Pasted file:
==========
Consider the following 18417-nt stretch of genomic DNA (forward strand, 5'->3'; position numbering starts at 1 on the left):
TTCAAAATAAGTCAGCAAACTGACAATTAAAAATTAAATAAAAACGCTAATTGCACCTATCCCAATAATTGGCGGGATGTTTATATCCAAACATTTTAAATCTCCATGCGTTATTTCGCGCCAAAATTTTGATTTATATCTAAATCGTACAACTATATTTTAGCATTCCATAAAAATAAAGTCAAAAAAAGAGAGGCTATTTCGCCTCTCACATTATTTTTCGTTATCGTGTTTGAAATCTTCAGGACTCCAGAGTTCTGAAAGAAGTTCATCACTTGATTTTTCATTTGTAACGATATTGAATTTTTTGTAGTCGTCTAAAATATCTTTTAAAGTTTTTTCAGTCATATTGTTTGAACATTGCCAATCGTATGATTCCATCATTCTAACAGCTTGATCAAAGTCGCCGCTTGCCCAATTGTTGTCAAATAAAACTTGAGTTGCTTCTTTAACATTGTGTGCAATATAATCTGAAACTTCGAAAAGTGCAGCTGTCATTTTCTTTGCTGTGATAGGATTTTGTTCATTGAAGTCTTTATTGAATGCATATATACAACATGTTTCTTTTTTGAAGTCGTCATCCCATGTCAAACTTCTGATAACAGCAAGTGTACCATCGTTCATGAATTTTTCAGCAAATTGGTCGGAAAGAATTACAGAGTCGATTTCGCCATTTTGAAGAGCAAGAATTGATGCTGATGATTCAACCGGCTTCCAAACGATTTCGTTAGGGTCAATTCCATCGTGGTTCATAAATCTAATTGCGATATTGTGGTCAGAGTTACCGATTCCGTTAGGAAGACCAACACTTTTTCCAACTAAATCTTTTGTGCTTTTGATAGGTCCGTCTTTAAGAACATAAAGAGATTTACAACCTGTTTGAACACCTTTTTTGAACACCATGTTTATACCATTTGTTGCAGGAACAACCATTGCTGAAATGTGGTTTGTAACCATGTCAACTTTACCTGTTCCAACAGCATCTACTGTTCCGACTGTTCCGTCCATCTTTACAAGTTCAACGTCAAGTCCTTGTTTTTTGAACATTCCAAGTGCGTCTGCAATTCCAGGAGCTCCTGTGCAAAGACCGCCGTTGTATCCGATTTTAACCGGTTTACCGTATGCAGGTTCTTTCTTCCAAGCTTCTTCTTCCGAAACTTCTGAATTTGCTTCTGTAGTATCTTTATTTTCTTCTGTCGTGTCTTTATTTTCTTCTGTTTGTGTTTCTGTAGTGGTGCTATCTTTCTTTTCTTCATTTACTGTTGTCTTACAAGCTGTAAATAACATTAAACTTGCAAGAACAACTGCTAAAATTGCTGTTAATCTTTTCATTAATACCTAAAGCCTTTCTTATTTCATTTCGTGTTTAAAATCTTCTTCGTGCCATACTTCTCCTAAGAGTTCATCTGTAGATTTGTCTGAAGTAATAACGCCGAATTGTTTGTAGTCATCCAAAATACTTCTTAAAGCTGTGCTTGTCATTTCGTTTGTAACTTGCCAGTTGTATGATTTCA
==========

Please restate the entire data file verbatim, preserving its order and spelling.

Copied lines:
Consider the following 18417-nt stretch of genomic DNA (forward strand, 5'->3'; position numbering starts at 1 on the left):
TTCAAAATAAGTCAGCAAACTGACAATTAAAAATTAAATAAAAACGCTAATTGCACCTATCCCAATAATTGGCGGGATGTTTATATCCAAACATTTTAAATCTCCATGCGTTATTTCGCGCCAAAATTTTGATTTATATCTAAATCGTACAACTATATTTTAGCATTCCATAAAAATAAAGTCAAAAAAAGAGAGGCTATTTCGCCTCTCACATTATTTTTCGTTATCGTGTTTGAAATCTTCAGGACTCCAGAGTTCTGAAAGAAGTTCATCACTTGATTTTTCATTTGTAACGATATTGAATTTTTTGTAGTCGTCTAAAATATCTTTTAAAGTTTTTTCAGTCATATTGTTTGAACATTGCCAATCGTATGATTCCATCATTCTAACAGCTTGATCAAAGTCGCCGCTTGCCCAATTGTTGTCAAATAAAACTTGAGTTGCTTCTTTAACATTGTGTGCAATATAATCTGAAACTTCGAAAAGTGCAGCTGTCATTTTCTTTGCTGTGATAGGATTTTGTTCATTGAAGTCTTTATTGAATGCATATATACAACATGTTTCTTTTTTGAAGTCGTCATCCCATGTCAAACTTCTGATAACAGCAAGTGTACCATCGTTCATGAATTTTTCAGCAAATTGGTCGGAAAGAATTACAGAGTCGATTTCGCCATTTTGAAGAGCAAGAATTGATGCTGATGATTCAACCGGCTTCCAAACGATTTCGTTAGGGTCAATTCCATCGTGGTTCATAAATCTAATTGCGATATTGTGGTCAGAGTTACCGATTCCGTTAGGAAGACCAACACTTTTTCCAACTAAATCTTTTGTGCTTTTGATAGGTCCGTCTTTAAGAACATAAAGAGATTTACAACCTGTTTGAACACCTTTTTTGAACACCATGTTTATACCATTTGTTGCAGGAACAACCATTGCTGAAATGTGGTTTGTAACCATGTCAACTTTACCTGTTCCAACAGCATCTACTGTTCCGACTGTTCCGTCCATCTTTACAAGTTCAACGTCAAGTCCTTGTTTTTTGAACATTCCAAGTGCGTCTGCAATTCCAGGAGCTCCTGTGCAAAGACCGCCGTTGTATCCGATTTTAACCGGTTTACCGTATGCAGGTTCTTTCTTCCAAGCTTCTTCTTCCGAAACTTCTGAATTTGCTTCTGTAGTATCTTTATTTTCTTCTGTCGTGTCTTTATTTTCTTCTGTTTGTGTTTCTGTAGTGGTGCTATCTTTCTTTTCTTCATTTACTGTTGTCTTACAAGCTGTAAATAACATTAAACTTGCAAGAACAACTGCTAAAATTGCTGTTAATCTTTTCATTAATACCTAAAGCCTTTCTTATTTCATTTCGTGTTTAAAATCTTCTTCGTGCCATACTTCTCCTAAGAGTTCATCTGTAGATTTGTCTGAAGTAATAACGCCGAATTGTTTGTAGTCATCCAAAATACTTCTTAAAGCTGTGCTTGTCATTTCGTTTGTAACTTGCCAGTTGTATGATTTCA